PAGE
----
I'll say up front that I'm going to repeat the test with a more rigorous attention to certain details but I would like to know if anyone else got this kind of response when using a glucose meter to measure blood glucose:
I really want to know more about how carbs affect me and how fast I recover after eating them (ie insulin spikes/insulin resistance)
asked bypaleohacks (78467)
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on April 21, 2011
at 03:39 AM
I have a question and Im hoping someone can shed some light on this for me. My appt with a Dietician is not for a while and I would like some answers now. With my first pregnancy, I failed the one hour glucose test so they referred me to the 3 hour test. They told me to eat a diet filled with carbs and I did that and passed the three hour test. Now with my third pregnanct, I failed the one hour test. I forgot how long they told me I should not eat for and I ate at noon and my test was at three. I also ate something really small, I think a small croissant with a piece of turkey. So my first question is did my glucose level go up because I took the test three hours after eating something really small?? My other question is that they didnt instruct me to carb load for the three hour test this time (different Dr) so I actually ate very little the day before bc I was so stressed. I ended up with a normal fasting score of 89 but failed all the other scores afterwards. Now I am diagnosed with GD bc my scores were so high. Any input will be appreciated.
on March 25, 2011
at 05:47 PM
David makes a very good point about how long it takes for BG to stabilize after implementing dietary changes. Since you don't have diabetes Laura, it's going to take some detective work for more than one day, and at varying daily carb levels (of non-grain based carbs) to find out how your body really reacts.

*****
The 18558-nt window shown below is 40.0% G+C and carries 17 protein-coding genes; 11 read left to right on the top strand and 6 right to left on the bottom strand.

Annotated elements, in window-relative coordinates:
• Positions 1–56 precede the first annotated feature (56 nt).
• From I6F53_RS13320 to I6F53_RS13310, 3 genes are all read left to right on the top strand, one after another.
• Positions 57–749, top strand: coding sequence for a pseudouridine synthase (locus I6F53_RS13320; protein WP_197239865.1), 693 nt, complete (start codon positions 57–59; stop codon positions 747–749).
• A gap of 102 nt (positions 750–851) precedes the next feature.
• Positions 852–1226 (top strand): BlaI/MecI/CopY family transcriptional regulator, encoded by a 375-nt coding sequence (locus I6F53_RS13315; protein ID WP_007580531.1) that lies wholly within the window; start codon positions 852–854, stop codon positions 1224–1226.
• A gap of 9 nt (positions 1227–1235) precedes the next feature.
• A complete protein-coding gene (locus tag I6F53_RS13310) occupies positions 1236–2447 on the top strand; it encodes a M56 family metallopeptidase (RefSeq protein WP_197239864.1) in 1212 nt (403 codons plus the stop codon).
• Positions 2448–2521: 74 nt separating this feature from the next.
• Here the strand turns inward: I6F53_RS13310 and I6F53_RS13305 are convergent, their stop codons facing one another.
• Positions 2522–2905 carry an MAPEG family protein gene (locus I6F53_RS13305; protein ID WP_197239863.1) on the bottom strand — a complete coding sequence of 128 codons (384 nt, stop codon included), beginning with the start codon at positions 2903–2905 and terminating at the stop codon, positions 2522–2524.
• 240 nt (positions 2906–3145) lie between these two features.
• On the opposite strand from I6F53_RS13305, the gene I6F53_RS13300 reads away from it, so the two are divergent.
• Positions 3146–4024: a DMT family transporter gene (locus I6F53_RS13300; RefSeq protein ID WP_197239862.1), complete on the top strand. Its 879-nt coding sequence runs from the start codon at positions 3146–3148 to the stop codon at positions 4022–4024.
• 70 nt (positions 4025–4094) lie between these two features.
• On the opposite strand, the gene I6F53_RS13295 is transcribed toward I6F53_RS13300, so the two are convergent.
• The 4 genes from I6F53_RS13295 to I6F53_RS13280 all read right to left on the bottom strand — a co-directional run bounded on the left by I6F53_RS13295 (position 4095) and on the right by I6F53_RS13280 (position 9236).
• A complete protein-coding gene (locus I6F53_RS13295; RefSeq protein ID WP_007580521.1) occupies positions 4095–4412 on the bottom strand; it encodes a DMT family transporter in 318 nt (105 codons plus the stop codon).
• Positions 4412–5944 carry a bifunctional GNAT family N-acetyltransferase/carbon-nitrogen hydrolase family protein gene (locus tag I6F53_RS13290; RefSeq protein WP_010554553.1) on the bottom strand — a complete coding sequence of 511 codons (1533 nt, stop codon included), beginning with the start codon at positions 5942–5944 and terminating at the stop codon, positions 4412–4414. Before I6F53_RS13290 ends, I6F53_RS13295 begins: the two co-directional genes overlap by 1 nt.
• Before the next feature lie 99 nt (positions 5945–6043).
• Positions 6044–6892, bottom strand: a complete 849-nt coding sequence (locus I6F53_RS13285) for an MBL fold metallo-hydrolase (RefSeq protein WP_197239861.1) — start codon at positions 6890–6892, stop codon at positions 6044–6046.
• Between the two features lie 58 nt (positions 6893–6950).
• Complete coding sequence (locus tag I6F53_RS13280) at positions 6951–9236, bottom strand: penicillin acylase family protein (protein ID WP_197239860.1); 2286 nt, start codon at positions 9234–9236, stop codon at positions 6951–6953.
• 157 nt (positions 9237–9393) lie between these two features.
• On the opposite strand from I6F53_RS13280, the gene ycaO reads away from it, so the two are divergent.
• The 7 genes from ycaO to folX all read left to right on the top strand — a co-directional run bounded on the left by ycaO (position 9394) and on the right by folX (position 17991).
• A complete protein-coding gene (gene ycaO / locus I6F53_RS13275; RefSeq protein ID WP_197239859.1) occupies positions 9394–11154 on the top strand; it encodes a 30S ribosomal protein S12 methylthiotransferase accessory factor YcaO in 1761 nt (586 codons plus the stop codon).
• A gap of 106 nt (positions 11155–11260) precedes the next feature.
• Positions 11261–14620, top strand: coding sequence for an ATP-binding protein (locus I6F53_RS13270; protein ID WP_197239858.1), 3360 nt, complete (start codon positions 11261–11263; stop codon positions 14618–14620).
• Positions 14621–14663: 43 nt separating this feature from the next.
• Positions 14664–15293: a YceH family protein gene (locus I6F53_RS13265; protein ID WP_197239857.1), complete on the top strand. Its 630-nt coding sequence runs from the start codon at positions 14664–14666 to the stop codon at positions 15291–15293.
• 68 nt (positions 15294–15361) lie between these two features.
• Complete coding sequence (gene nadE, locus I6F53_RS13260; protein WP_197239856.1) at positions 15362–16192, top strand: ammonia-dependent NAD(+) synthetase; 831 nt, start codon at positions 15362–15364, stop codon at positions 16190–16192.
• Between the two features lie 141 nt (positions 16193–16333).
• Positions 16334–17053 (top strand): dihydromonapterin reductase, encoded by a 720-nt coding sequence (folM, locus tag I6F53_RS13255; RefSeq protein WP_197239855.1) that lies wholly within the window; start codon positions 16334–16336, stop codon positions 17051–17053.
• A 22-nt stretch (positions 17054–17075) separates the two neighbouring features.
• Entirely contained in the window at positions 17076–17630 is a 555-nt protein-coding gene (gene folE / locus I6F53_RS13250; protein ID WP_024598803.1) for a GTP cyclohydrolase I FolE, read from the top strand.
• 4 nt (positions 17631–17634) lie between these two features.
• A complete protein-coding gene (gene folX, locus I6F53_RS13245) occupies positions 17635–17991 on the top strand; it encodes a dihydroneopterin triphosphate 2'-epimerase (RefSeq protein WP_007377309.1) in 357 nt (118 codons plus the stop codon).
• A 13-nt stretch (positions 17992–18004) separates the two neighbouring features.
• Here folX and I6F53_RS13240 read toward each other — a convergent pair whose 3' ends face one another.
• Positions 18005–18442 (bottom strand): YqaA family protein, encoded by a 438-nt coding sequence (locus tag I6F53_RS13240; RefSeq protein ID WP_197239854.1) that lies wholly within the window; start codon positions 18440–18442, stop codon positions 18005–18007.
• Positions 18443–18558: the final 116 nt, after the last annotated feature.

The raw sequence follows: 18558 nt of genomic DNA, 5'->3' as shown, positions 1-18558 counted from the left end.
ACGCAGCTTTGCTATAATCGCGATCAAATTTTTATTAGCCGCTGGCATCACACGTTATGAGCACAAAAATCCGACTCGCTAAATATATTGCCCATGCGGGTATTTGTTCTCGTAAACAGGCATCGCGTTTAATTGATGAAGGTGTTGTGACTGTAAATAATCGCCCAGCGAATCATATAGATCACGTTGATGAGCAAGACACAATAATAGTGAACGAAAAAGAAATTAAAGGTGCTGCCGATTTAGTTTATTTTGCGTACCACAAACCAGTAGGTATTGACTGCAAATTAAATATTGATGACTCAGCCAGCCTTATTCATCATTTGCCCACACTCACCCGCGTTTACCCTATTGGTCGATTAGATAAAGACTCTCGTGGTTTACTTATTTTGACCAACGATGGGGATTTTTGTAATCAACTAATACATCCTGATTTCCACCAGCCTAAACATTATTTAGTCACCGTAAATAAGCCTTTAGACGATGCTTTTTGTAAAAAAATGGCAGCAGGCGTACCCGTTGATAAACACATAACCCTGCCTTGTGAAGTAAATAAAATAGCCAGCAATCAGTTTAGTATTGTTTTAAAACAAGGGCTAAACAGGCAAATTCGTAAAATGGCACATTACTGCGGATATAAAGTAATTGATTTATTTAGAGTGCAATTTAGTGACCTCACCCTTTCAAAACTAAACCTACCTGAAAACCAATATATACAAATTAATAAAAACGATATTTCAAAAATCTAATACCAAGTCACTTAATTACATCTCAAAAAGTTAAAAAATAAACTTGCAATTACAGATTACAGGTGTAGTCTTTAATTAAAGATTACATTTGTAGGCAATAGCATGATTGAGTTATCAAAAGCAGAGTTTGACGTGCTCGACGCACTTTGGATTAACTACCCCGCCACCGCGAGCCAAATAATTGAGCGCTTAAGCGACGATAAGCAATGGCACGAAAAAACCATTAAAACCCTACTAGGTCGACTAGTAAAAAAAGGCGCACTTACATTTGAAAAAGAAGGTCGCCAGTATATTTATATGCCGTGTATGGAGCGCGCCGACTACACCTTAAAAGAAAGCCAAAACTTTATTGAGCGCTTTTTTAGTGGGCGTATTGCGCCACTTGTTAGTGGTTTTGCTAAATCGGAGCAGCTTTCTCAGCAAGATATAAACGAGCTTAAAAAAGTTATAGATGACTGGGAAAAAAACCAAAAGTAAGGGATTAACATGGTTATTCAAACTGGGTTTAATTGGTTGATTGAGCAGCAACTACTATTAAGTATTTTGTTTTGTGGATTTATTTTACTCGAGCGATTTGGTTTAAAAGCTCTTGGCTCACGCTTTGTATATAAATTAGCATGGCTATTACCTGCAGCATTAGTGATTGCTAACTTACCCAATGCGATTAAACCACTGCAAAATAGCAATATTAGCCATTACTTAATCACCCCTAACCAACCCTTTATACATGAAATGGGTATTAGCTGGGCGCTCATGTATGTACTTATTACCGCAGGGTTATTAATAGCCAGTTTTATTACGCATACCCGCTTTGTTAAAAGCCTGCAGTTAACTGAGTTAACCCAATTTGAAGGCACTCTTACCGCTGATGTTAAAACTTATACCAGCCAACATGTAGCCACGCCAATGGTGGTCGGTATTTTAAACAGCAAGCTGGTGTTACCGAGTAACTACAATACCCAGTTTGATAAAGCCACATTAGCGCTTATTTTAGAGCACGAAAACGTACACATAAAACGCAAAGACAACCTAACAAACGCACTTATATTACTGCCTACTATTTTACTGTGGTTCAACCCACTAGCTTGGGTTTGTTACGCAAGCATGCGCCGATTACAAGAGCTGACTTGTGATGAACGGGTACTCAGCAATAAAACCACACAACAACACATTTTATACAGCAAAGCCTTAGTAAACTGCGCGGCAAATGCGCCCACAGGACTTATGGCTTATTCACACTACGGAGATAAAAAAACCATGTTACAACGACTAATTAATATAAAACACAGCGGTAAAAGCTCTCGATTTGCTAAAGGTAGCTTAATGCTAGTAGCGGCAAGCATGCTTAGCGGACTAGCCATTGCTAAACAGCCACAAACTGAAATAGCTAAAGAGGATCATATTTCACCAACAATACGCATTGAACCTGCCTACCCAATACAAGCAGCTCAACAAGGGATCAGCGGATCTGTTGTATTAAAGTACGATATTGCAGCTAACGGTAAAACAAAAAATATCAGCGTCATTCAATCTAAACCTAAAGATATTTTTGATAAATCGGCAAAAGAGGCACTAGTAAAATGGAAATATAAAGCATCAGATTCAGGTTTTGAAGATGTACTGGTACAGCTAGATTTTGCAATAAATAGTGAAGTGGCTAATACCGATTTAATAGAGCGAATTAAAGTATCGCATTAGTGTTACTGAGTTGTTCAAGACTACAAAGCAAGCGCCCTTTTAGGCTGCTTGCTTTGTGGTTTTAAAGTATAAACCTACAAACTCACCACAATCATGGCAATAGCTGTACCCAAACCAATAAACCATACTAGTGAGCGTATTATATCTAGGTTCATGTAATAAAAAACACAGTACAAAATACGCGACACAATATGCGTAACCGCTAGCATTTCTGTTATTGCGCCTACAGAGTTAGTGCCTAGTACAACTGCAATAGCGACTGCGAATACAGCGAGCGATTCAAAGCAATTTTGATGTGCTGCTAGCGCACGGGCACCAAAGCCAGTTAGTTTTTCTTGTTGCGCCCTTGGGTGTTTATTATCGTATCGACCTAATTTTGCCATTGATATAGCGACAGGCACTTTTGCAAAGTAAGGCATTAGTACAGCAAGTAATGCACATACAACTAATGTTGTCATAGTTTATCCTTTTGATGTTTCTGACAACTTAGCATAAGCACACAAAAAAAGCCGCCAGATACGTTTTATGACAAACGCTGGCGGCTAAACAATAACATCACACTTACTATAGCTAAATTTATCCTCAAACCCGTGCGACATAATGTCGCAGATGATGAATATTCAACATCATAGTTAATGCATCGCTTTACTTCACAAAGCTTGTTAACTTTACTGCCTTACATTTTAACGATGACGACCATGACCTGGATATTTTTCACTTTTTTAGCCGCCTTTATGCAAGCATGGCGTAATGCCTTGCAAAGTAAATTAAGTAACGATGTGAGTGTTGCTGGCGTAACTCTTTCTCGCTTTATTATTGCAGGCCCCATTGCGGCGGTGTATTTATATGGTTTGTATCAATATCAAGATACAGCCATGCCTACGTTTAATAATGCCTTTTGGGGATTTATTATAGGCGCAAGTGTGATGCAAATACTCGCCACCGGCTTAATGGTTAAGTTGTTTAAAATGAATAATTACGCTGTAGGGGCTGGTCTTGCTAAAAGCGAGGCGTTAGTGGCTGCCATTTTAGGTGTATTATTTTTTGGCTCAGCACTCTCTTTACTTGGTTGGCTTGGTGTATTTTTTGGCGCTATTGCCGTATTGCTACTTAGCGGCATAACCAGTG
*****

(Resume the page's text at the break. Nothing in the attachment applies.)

Since you don't have diabetes, you might consider working with some of the carb levels defined in Mark Sisson's Primal Blueprint. It's going to take several months to find the level that works for you that you're happy doing for the long haul.
And, since you are a woman, your monthly cycle WILL have an effect on the values you get as well as how you feel in general. If you're up to the task, set aside 1 month of eating at 1 carb level, then cycle down for another month, etc. until you reach the level that you feel good and get numbers that work for you, bearing in mind all that I told you above of the factors that go into your BG level. Also know that every home BG monitor is off by up to 20%. Laboratory meters are have a 7-10% error/variance.
on March 25, 2011
at 03:27 PM
The eating of 150g of carbs prior to testing does not apply to using a glucose meter. That is just in preparation for a glucose tolerance test in which you drink a formula that is many times more carbs than you are used to eating (and are therefore resistant to processing). So forget about carb loading before you test. Most non-diabetics have a fasting blood sugar in the 80's or low 90's, though some long term low carbers may be around 100, but don't go much higher. In general, a non-diabetic will have a sugar level of 120 or less two hours after eating. To see how you are doing, or to test for how your body handles a particular food, test before you eat it and then again at one hour and at two hours after eating.
I have been diabetic for 26 years and, due to a very low carb version of "paleo" now have fasting blood sugars in the 80's and rarely go above 110 (but it took over two years of eating this way to achieve that).
on March 25, 2011
at 05:27 AM
There are many factors that determine your blood glucose readings - insulin sensitivity (which tends to increase after exercise, but can DECREASE if your exercise is particularly stressful), hormone activity, (Cortisol, DHEA, estrogen, testosterone and others), your overall stress level, and rate of stomach emptying (full digestive pattern). And, of course, knowing that you BG level will NEVER be constant at one measure throughout the day.
Based on your readings, what are you particularly concerned about? Your cortisol does not necessarily decrease (much) in the morning if those levels are high. Could be your cortisol dropped by the time you had lunch.
I wonder what you're really trying to achieve by measuring your glucose. I get you're saying you want to know how carbs affect you, but sometimes folks get a bit carried away with the numbers, especially if they do NOT have diabetes. The best thing is to keep a journal and note ALL of the effects, including emotional, hunger signals, etc.
What does "more carbs than usual" mean, and what was the source of that carbohydrate? Remember that carbs are not the only macronutrient to affect BG. Protein has an effect as well, and FAT very little.